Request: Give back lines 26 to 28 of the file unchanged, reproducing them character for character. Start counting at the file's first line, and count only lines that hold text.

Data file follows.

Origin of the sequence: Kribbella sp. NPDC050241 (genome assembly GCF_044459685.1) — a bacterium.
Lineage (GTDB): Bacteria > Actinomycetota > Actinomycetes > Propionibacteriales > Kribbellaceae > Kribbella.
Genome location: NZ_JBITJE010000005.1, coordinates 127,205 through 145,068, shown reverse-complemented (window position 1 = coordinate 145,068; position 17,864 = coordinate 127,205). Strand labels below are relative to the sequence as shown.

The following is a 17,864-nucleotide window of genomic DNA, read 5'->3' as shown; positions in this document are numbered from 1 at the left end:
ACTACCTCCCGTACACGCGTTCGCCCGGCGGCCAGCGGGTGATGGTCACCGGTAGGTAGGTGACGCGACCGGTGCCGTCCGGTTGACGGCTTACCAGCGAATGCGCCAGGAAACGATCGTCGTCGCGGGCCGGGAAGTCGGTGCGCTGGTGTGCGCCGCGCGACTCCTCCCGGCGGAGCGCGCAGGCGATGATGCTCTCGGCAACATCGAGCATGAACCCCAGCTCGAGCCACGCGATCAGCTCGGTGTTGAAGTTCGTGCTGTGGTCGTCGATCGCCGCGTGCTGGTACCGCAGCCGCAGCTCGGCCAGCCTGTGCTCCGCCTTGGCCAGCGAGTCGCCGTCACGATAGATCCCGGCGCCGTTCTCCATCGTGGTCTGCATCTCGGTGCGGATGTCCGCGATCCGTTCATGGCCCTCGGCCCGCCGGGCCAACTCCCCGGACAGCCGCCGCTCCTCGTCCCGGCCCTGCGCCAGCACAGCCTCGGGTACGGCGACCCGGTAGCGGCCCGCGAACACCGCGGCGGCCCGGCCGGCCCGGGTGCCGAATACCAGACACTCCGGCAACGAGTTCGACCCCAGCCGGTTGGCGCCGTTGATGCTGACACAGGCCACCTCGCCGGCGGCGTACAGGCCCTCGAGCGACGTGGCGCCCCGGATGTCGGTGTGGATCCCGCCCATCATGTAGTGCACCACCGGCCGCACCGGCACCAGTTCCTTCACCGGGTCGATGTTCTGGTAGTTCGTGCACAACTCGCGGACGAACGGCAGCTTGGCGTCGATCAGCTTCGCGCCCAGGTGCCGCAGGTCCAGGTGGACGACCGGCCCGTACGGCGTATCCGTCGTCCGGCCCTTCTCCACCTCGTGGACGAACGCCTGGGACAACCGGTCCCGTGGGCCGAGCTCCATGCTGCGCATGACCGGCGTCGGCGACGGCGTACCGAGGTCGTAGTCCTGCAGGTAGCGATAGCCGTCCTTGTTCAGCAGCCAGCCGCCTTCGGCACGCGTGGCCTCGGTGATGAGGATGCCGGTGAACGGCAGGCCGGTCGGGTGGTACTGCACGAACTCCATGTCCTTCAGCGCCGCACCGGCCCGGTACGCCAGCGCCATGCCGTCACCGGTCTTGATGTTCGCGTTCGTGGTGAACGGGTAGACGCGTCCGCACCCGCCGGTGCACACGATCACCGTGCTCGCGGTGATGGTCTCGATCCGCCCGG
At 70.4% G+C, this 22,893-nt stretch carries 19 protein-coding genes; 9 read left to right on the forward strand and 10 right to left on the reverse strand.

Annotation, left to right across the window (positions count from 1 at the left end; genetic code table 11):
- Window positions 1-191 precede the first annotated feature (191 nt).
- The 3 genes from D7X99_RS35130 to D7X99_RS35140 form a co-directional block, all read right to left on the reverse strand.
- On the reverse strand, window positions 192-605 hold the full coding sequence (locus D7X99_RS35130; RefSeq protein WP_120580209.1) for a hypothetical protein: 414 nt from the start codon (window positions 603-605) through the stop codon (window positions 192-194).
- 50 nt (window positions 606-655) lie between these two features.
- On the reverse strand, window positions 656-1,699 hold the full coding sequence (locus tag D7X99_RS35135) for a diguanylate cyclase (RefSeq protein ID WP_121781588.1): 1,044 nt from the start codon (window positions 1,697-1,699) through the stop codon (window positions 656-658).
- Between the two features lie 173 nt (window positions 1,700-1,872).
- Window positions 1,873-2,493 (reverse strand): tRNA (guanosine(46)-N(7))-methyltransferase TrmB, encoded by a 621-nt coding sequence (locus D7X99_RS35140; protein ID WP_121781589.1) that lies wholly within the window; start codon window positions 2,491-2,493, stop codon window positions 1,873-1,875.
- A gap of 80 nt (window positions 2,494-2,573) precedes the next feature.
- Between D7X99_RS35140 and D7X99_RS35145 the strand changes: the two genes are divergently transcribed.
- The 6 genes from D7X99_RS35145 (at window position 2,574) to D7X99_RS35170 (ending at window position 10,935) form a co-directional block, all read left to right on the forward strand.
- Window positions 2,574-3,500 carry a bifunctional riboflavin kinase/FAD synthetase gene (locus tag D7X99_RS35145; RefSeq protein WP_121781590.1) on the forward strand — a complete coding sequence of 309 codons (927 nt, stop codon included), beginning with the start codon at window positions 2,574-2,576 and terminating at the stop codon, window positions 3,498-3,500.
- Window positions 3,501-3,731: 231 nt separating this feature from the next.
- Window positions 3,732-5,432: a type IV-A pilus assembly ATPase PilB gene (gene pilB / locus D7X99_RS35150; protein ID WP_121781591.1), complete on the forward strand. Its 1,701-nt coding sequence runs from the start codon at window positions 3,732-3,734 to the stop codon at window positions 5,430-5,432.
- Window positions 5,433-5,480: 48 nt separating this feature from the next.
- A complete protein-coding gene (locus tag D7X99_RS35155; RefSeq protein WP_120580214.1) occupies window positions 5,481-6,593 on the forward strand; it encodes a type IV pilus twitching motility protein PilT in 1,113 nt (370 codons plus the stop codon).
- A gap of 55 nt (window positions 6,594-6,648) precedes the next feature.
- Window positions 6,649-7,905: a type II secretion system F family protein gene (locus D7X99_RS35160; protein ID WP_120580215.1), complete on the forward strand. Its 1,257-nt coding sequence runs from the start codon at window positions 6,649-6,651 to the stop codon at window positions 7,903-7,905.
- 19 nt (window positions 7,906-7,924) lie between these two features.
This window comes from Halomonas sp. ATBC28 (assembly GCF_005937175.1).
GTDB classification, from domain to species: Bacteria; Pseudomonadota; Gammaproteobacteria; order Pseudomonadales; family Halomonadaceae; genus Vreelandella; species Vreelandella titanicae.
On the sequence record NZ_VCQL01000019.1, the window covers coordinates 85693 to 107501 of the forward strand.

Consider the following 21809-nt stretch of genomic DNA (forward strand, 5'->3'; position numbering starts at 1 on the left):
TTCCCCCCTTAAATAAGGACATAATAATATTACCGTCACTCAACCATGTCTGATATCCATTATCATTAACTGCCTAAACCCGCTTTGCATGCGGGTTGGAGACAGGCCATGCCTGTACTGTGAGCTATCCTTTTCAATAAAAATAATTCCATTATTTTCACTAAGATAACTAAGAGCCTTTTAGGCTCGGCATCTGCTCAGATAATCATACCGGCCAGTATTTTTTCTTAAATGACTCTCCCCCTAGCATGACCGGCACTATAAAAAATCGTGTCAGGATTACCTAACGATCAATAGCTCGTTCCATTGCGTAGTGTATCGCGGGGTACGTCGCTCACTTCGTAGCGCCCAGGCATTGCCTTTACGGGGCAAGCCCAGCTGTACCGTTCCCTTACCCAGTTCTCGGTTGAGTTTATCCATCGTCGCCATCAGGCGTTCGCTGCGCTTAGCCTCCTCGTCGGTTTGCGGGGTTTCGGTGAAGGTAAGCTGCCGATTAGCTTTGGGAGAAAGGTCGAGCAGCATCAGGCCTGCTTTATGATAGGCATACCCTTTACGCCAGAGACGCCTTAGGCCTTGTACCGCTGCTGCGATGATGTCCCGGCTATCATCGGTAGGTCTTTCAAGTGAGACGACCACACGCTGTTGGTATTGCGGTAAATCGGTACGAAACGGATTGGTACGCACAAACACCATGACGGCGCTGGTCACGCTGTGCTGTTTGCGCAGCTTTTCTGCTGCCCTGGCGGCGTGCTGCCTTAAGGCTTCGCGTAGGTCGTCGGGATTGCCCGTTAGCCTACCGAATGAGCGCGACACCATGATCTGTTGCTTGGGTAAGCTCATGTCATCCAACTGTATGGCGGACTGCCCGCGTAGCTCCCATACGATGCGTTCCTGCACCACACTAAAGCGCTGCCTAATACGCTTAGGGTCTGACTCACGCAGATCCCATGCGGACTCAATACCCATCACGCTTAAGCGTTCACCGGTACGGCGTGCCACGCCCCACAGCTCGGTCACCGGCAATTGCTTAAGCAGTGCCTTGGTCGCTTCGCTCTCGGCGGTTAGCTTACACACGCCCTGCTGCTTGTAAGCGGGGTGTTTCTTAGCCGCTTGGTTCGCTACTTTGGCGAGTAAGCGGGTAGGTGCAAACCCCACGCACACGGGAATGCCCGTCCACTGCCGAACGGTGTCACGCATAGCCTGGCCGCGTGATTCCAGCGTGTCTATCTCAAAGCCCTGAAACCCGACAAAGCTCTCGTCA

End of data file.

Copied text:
This window comes from Halomonas sp. ATBC28 (assembly GCF_005937175.1).
GTDB classification, from domain to species: Bacteria; Pseudomonadota; Gammaproteobacteria; order Pseudomonadales; family Halomonadaceae; genus Vreelandella; species Vreelandella titanicae.
On the sequence record NZ_VCQL01000019.1, the window covers coordinates 85693 to 107501 of the forward strand.